Monday, January 11, 2010

The Bus Journey

There were three things I saw that I don't think I'll ever forget. The first, seeing an old woman take off her hat, and a little live baby bird being under there, chirping, holding up its head and opening it beak wide, hoping its mother would drop worms in. There she was, just walking down the street with this little thing balanced on her head as I passed by on the bus. I turned my head to watch her, peering through the condensation until she was out of sight.

Then I turned my head back and saw the second. Her almond-shaped face, large brown curious eyes, pink glossed lips and hair cropped very short, like Mia Farrow in Rosemary's Baby. And she was looking directly at me, inches away. She must have been turning to see the bird lady too, from the seat in front, but she was still looking when I had finished, and suddenly we were there, close enough to kiss and I breathed in the mint on her breath. I smiled and she smiled back, but she didn't turn away.

“That was...” she said.
“Yeah,” I know... just... crazy” I said.
“No,” she said. “Well, yes, but also, wasn't it... Margaret Thatcher?”

I gave a little laugh, one that I hope didn't come out as malicious or belittling to her, but just from surprise. “Ha. No, no, I don't think so”
“I'm sure it was.”
“I'm pretty sure I'd have recognised her” I insisted. “Even with the bird on her head.”
“Bird?” she said.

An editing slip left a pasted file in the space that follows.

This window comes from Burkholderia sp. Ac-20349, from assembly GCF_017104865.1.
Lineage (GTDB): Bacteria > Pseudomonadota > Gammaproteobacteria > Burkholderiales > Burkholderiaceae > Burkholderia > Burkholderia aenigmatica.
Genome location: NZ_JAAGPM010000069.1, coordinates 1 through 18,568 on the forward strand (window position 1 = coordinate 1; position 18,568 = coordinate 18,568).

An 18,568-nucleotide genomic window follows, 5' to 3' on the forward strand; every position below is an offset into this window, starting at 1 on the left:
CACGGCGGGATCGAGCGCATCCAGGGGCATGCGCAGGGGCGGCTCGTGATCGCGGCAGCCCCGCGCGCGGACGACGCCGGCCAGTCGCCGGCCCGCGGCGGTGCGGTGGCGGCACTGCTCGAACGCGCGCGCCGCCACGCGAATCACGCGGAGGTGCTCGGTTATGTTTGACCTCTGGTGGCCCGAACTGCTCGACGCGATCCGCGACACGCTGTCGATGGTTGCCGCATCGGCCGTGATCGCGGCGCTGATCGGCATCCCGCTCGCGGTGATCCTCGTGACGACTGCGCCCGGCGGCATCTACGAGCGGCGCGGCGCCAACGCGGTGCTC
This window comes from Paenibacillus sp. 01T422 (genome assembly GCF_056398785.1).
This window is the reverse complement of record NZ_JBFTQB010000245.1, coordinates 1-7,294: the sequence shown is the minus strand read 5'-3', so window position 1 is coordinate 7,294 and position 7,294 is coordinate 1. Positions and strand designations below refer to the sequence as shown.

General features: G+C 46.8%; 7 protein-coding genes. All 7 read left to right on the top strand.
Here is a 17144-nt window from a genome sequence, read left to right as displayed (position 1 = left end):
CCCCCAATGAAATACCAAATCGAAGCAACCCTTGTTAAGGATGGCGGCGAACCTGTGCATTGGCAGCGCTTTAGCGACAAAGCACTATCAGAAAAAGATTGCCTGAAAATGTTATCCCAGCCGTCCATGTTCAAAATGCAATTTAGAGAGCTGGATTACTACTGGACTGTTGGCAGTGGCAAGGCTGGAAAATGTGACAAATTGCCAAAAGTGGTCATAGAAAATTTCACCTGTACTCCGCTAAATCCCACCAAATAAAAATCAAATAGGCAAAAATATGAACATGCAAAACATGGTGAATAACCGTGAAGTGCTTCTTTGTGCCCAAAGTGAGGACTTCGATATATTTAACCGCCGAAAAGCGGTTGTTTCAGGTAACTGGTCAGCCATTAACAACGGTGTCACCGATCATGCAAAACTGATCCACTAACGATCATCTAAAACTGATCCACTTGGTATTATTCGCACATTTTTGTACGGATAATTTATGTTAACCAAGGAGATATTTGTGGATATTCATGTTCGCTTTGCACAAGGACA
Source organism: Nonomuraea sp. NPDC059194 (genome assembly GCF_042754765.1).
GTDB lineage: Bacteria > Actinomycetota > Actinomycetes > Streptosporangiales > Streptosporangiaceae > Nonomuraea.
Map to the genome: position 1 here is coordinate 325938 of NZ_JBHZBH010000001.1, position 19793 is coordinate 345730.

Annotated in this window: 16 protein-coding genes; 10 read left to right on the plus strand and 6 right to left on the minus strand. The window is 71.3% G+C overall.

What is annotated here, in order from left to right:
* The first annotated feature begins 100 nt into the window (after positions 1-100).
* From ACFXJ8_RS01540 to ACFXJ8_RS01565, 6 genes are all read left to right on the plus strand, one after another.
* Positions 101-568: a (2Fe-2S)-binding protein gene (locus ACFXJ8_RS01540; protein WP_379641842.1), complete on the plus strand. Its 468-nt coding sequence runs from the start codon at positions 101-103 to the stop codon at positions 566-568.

“Yes. The little bird that was... under her... hat” I trailed off, realising she didn't know what I was talking about.
She had a... bird... on her... head?” she said.
“Are we talking about the same woman?” I asked.
“Well, I'm talking about Margaret Thatcher, who was just sitting next to you on the bus. And you're talking about a woman with a bird on her head, so... we're probably not.”
“No. No. I guess we're not”
There was a very awkward silence. She studied me quizzically for one last time before sighing and turning back to face the front. I could feel my face burn and I felt annoyed, like she judged me! I wasn't the one with the bird on my head for God's sake, and why wasn't this traffic light changing? Shouldn't the lights have changed by now?

And then I saw the lights had changed, who knows how long ago, but we still weren't moving, because there she was, the Iron Lady, holding up the traffic, as she stood in the road right in front of the bus, bending over and regurgitating worms into a baby bird's mouth which sat on the head of an old woman kneeling beside her. I'll never forget it.

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